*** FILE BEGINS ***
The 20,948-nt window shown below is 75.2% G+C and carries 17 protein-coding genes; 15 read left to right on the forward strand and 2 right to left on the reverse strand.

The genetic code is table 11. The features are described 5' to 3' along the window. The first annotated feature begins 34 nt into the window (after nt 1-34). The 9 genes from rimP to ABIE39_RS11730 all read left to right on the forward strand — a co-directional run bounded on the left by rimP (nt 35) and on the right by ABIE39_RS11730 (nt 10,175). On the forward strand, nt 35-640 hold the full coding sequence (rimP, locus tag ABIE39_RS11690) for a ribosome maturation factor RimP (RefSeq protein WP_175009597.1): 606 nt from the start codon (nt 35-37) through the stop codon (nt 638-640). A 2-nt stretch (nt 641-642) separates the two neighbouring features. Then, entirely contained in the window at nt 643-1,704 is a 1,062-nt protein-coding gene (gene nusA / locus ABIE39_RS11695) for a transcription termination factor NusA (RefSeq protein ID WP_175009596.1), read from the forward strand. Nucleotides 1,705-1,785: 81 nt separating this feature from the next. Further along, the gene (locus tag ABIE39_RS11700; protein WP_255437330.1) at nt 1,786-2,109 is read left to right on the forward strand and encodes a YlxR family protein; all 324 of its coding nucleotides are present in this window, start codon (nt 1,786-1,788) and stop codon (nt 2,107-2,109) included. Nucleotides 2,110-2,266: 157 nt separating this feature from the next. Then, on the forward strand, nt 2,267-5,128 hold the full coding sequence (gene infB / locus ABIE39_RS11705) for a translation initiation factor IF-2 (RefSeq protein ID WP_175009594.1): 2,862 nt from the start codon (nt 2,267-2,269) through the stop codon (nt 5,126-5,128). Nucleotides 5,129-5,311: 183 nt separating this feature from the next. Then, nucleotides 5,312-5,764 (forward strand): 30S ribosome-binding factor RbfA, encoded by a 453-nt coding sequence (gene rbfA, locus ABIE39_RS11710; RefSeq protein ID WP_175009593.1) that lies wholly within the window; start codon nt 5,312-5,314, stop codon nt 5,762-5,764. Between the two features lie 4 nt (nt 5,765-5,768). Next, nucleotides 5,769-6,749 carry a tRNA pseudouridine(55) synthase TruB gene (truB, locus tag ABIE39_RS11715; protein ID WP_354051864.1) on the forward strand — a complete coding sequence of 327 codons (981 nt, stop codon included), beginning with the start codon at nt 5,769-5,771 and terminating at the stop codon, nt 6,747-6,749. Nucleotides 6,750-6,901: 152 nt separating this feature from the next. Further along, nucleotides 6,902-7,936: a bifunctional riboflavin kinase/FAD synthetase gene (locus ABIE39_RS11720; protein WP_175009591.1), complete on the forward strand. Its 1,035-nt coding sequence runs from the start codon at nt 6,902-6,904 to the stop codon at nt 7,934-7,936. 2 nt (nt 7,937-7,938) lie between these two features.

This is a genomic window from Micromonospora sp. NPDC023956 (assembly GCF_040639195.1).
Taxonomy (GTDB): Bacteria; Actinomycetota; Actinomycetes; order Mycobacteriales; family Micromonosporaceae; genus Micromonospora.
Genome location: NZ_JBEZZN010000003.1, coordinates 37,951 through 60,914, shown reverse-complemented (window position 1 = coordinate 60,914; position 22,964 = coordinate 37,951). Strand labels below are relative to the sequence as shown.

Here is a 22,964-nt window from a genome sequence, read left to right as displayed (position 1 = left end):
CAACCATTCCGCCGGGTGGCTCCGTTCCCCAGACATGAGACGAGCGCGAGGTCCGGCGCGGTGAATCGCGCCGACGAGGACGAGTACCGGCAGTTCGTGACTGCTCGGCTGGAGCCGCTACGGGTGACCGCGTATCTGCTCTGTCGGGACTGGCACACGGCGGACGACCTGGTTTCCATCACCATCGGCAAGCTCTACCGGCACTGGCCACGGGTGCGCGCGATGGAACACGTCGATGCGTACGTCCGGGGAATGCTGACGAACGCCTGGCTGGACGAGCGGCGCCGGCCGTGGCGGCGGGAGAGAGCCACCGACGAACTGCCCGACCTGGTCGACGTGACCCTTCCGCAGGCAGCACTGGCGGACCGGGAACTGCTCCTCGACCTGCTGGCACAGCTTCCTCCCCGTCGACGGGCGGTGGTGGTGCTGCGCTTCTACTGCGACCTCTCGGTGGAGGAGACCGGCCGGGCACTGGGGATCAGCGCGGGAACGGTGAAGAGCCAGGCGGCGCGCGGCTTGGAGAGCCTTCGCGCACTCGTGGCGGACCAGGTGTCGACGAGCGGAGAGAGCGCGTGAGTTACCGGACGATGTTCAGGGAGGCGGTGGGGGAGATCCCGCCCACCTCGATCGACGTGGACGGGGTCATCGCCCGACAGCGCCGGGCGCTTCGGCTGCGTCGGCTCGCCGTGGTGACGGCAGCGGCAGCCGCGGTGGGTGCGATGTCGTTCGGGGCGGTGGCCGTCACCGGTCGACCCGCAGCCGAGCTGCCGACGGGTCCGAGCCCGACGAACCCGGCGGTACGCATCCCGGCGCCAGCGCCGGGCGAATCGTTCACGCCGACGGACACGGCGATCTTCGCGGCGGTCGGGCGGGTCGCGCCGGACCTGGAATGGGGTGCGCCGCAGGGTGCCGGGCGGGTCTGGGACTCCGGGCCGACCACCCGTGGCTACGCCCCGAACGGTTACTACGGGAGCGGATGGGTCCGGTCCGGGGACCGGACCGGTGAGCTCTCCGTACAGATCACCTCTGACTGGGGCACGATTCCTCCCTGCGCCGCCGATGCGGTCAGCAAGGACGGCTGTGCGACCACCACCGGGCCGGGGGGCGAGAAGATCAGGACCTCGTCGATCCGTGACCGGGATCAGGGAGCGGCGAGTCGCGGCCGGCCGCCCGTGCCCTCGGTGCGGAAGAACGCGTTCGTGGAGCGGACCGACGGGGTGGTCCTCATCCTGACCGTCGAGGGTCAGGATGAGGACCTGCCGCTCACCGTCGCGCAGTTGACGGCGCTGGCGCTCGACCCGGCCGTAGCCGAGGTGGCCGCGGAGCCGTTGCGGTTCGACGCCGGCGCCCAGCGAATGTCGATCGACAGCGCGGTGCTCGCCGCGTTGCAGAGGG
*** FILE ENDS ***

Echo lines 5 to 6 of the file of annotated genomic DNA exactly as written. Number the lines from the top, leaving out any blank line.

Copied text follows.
Genome location: NZ_JBEZZN010000003.1, coordinates 37,951 through 60,914, shown reverse-complemented (window position 1 = coordinate 60,914; position 22,964 = coordinate 37,951). Strand labels below are relative to the sequence as shown.

Here is a 22,964-nt window from a genome sequence, read left to right as displayed (position 1 = left end):